Seizure 2017 Nov 19;52:89-116. Epub 2017 Sep 19.
Paediatric Neuropsychology, E Floor, Martin Wing, Leeds General Infirmary, Great George Street, Leeds, LS1 3EX, United Kingdom. Electronic address:
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Epilepsia 2011 Aug 8;52(8):1402-8. Epub 2011 Jul 8.
Department of Epileptology, University of Bonn Medical Centre, Bonn, Germany.
Purpose: Because more selective and individual versus extended standard surgery in the treatment of epilepsy appears to result in similar seizure outcomes, the issue of sparing nonlesional and hypothetically still-functioning tissues has become a central topic in epilepsy surgery. Within this framework we hypothesized that surgery in magnetic resonance imaging (MRI)- and histopathologically negative patients with temporal lobe epilepsy (TLE) may serve as a proof of principle about the negative cognitive consequences of resecting nonlesional tissue.
Methods: Verbal and figural memory outcomes after temporal lobe surgery in 15 MRI- and histopathologically negative patients (MRH-) were compared to those obtained in 15 MRI- and histopathologically positive patients (MRH+). Read More
Brain 2015 Jan 12;138(Pt 1):80-93. Epub 2014 Nov 12.
1 Cognitive Neuroscience and Neuropsychiatry Section, Developmental Neurosciences Programme, Institute of Child Health, University College London, 30 Guilford Street, London, WC1N 1EH, UK 2 Great Ormond Street Hospital NHS Trust, Great Ormond Street, WC1N 3JH, UK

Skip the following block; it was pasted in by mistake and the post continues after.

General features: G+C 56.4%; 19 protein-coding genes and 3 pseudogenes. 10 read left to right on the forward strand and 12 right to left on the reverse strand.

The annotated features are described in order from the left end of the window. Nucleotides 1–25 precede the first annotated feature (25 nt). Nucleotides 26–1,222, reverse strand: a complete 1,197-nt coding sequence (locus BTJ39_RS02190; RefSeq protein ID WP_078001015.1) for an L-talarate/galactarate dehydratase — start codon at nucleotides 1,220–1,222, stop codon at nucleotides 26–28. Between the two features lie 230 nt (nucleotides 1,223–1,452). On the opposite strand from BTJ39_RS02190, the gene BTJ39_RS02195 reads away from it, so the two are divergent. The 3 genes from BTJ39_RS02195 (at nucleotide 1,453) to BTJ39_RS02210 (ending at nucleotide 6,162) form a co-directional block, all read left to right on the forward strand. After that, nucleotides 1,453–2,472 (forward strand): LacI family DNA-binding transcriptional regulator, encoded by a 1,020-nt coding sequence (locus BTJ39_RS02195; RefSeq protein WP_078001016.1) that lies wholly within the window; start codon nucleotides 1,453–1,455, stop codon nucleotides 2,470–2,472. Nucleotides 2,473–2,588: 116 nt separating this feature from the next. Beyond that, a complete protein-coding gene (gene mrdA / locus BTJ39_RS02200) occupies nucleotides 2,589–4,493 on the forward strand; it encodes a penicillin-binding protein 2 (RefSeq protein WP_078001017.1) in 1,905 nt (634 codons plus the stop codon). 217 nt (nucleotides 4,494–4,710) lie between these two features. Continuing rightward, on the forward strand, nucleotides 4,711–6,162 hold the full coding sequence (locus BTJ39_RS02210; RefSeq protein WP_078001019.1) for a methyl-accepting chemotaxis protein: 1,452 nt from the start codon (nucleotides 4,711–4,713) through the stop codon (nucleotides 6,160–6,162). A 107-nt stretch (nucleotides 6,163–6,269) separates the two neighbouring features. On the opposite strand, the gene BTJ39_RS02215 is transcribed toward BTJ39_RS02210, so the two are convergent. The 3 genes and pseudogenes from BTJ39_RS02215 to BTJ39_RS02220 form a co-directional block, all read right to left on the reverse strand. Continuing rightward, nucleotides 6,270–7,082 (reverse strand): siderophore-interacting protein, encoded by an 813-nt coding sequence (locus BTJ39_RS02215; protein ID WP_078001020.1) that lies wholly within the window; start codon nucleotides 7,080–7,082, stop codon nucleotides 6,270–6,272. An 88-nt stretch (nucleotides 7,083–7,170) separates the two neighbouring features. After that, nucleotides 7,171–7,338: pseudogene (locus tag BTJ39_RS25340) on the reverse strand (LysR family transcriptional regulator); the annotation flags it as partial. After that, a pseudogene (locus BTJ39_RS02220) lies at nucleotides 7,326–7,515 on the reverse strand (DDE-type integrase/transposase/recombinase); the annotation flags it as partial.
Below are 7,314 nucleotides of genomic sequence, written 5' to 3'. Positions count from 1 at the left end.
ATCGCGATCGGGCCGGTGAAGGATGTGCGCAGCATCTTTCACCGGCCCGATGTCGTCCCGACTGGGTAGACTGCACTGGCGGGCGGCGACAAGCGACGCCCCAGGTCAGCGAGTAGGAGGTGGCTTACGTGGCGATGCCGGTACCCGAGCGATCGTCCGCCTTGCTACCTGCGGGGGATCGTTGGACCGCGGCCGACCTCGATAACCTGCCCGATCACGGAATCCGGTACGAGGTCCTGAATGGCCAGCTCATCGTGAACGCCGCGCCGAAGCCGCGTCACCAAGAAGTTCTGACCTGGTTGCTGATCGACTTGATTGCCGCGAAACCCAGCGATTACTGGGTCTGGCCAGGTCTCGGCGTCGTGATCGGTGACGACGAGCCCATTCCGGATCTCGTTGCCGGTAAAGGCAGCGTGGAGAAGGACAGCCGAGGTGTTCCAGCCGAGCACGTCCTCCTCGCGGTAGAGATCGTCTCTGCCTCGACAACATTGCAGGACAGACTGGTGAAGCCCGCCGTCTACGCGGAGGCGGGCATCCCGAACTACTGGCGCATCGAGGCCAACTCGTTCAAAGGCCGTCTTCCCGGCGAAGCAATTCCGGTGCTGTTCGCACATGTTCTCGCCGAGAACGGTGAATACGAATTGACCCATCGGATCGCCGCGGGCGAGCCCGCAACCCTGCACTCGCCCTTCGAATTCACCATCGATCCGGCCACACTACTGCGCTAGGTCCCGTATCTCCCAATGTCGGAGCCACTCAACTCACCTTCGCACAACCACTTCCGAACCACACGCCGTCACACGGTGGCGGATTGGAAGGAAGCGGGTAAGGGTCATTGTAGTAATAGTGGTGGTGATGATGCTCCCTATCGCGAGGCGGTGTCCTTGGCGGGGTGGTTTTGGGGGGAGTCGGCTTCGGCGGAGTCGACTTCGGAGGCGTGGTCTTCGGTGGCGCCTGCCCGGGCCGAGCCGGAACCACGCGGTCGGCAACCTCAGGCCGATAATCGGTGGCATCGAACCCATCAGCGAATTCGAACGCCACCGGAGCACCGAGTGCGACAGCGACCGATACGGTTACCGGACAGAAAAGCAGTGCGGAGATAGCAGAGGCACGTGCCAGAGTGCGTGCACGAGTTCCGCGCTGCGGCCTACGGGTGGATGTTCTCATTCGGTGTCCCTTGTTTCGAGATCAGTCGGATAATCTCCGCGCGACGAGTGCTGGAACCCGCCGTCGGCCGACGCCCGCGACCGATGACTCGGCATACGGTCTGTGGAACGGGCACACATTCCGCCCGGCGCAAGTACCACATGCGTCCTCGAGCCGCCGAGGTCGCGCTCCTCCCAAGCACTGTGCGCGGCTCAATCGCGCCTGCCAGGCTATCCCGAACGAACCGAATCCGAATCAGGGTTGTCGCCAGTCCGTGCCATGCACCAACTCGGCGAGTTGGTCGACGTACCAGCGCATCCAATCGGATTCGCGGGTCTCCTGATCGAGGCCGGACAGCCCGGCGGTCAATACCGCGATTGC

The temporal lobes play a prominent role in declarative memory function, including episodic memory (memory for events) and semantic memory (memory for facts and concepts). Surgical resection for medication-resistant and well-localized temporal lobe epilepsy has good prognosis for seizure freedom, but is linked to memory difficulties in adults, especially when the removal is on the left side. Children may benefit most from surgery, because brain plasticity may facilitate post-surgical reorganization, and seizure cessation may promote cognitive development. Read More
Pediatr Neurol 1998 Sep;19(3):189-94
Department of Pediatrics, University of Arkansas for Medical Sciences, Little Rock 72202, USA.
The increased use of surgical intervention for intractable epilepsy during childhood has resulted in a critical need for information concerning possible cognitive and behavioral changes in pediatric patients after surgery. In this pilot study, comprehensive neuropsychologic evaluations were completed on nine children who had a temporal lobectomy for intractable epilepsy before 16 years of age. Performances before and after surgery were compared using cognitive and behavioral measures. Read More
Brain 2005 May 9;128(Pt 5):1188-98. Epub 2005 Mar 9.
Department of Clinical Neurological Sciences, London Health Sciences Centre, London, Ontario, Canada.
Assessment of long-term outcomes is essential in brain surgery for epilepsy, which is an irreversible intervention for a chronic condition. Excellent short-term results of resective epilepsy surgery have been established, but less is known about long-term outcomes. We performed a systematic review and meta-analysis of the evidence on this topic. Read More